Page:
When I first started researching corded petticoats, I realized I must start with what the fashion silhouette looked like at the time. This always begs the question: Which came first – the fashion or the undergarments?
So I pondered on why the skirts “belled” the way they did, how they stuck out at the hips, and why they looked so heavy. I found only a few resources online but scoured Google and reenacting forums in which I gathered enough information to know how to create that Early Victorian look.
To begin, after the Prince Regent was crowned in 1820, and before Victoria was crowned Queen of England in 1837, these seventeen years came to be known as the Romantic Era. Of course these are not inclusive dates, as fashion does not change, literally, overnight.
Poetry by Poe and Longfellow became popular, and early romantic music written by Beethoven and Chopin shaped social events. I can just envision listening to Chopin play a magical concerto while I’m dressed in a 1840s evening gown.
The slender lines of Regency fashions in the late 1810s started to flare out – both at the shoulders and the hems. The huge gigot sleeve developed in the late 1820s and became even bigger in the 1830s, and panels were added to skirts to increase width. Waistlines began to drop rapidly, from high under the bust around 1817 to just above the natural waist by the late 1820s.
Queen Victoria, an icon of fashion trends, embraced romantic, feminine lines, demure in looks and submissive in the downward pointing hair, shoulder line and pointed bodices, all popular in the 1840s.
The wired crinoline, or hoop skirt, was first patented in the mid-1850s (1856). Thin spring steel rows were attached to twill tapes hanging vertically from a waistband. The freedom women felt to be rid of multiple layers of petticoats must have been a great blessing.
But before then, women generally layered up to 5 petticoats at once. Can you imagine all those layers? The corded petticoat or crinoline was the 2nd layer out from the skin. A narrow under-petticoat was the first layer next to the legs.
Below are a few fashion plates of the era. If you are making a costume from the 1830s thru ’50s, look closely at the skirt shapes of fashion plates, existing garments and photographs to layer your petticoats as needed for the desired look.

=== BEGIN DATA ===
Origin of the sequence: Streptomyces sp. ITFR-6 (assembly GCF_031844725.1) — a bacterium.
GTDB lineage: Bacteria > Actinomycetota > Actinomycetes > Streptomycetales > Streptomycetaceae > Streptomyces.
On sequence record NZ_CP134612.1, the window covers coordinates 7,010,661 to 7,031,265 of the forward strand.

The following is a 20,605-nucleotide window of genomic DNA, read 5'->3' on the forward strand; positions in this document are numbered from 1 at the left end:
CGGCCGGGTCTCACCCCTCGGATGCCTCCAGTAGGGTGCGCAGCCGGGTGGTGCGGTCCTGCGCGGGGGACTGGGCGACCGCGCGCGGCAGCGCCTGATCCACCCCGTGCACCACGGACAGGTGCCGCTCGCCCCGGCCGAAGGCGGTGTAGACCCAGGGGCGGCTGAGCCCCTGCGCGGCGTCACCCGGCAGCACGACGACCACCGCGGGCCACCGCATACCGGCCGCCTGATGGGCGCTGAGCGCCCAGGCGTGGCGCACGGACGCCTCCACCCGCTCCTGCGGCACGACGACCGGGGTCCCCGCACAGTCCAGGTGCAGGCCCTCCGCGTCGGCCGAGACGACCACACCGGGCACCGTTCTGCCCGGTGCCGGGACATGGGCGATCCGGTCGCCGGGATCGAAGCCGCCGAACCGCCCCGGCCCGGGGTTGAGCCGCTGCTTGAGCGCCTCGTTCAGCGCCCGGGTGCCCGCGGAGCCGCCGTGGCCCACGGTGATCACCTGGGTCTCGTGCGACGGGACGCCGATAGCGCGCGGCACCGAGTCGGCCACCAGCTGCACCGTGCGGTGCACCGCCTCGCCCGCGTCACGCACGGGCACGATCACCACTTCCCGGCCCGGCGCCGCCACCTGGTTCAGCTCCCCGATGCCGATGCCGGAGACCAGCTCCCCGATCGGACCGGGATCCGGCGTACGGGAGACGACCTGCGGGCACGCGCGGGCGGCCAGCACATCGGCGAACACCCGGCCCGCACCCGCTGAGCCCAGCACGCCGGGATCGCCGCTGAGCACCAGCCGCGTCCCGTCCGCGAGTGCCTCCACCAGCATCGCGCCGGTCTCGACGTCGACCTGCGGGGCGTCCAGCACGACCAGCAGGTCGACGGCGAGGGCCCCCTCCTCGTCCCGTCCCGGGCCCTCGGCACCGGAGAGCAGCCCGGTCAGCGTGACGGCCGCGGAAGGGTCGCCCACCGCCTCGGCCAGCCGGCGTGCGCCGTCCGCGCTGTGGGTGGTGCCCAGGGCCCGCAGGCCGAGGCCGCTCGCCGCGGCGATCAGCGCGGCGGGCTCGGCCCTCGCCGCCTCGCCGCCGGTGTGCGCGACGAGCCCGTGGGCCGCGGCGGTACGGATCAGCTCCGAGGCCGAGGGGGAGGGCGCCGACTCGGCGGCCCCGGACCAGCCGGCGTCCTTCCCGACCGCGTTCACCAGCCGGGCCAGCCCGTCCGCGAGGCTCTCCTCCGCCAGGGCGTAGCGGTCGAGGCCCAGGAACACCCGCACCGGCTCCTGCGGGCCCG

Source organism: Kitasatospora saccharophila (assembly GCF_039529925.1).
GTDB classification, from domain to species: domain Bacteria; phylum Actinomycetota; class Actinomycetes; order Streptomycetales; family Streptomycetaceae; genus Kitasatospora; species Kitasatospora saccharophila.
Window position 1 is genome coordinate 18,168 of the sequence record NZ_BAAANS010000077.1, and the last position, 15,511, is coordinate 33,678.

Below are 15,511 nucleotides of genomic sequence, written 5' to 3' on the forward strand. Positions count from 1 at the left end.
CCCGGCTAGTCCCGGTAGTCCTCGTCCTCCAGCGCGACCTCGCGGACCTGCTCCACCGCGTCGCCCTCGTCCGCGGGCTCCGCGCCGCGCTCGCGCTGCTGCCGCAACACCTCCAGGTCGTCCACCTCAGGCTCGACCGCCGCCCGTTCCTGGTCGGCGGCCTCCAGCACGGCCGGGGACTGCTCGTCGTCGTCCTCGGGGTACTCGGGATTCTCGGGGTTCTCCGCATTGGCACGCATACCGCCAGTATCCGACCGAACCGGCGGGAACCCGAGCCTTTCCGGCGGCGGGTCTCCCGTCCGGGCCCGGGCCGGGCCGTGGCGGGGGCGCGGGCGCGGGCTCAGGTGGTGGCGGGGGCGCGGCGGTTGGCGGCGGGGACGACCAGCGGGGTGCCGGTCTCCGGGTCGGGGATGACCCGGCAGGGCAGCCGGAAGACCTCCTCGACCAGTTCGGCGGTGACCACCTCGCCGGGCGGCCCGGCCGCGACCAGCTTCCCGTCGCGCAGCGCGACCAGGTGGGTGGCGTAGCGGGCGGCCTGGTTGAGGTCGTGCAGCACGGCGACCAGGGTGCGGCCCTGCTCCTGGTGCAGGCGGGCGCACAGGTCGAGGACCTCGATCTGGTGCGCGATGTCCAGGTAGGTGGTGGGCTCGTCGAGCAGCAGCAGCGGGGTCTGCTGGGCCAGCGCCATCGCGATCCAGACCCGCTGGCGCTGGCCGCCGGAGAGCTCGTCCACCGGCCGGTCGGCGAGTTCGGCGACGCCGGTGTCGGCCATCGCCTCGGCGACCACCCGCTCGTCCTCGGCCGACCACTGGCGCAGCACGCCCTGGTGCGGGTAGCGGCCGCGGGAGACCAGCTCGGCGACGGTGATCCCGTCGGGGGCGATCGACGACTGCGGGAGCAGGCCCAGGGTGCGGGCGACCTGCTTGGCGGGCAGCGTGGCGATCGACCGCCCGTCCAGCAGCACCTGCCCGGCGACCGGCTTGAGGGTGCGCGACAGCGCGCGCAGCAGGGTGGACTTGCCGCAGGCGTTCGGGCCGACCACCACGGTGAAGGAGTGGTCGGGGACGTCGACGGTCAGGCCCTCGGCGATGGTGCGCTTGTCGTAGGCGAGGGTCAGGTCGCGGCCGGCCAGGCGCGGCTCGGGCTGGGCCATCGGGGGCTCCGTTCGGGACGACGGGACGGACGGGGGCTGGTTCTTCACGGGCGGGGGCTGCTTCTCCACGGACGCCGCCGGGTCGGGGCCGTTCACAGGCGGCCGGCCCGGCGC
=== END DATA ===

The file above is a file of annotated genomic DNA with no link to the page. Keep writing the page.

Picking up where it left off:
As the slim skirts of the Regency started to be cut out in shaped panels to widen the hem, petticoats started to be worn to help hold the skirt out. This clearly shows later 1820s fashion with the larger gigot sleeves and hemline. Notice that her skirt waistline is flat around.
Here we see more fullness at the waist due to additional petticoats that sit at the waistline. Such a soft bell shape!
Throughout the 1830s skirts continued to widen. Several layers of petticoats began to be worn, including a corded petticoat or crinoline made with horsehair.
Notice how the bell shape has now kicked out more at the hem. You betcha there are ruffled petticoats under her skirt!
By the 1840s and throughout the 1850s, so many petticoat layers were worn that the skirts took on a distinct dome shape. Ruffles were added to skirts to assist in the visualization of wider skirt hems and narrow waistlines.
1855 Godey’s Lady’s Book
The wired cage crinoline was invented in June 1856. As you can see in the 1855 Godey’s plate, the skirts are very full but fold softly at the hem. You can tell they have a few petticoats under those skirts but no wired one – yet!
As with all fashion, the corded petticoat did not disappear right away. However, with the freedom of movement and less weight provided by the caged hoop skirt, I’m sure women would have adopted the new undergarment quickly. Wouldn’t you?
Do you sew Romantic Era fashions? How many petticoats do you wear to create the silhouette?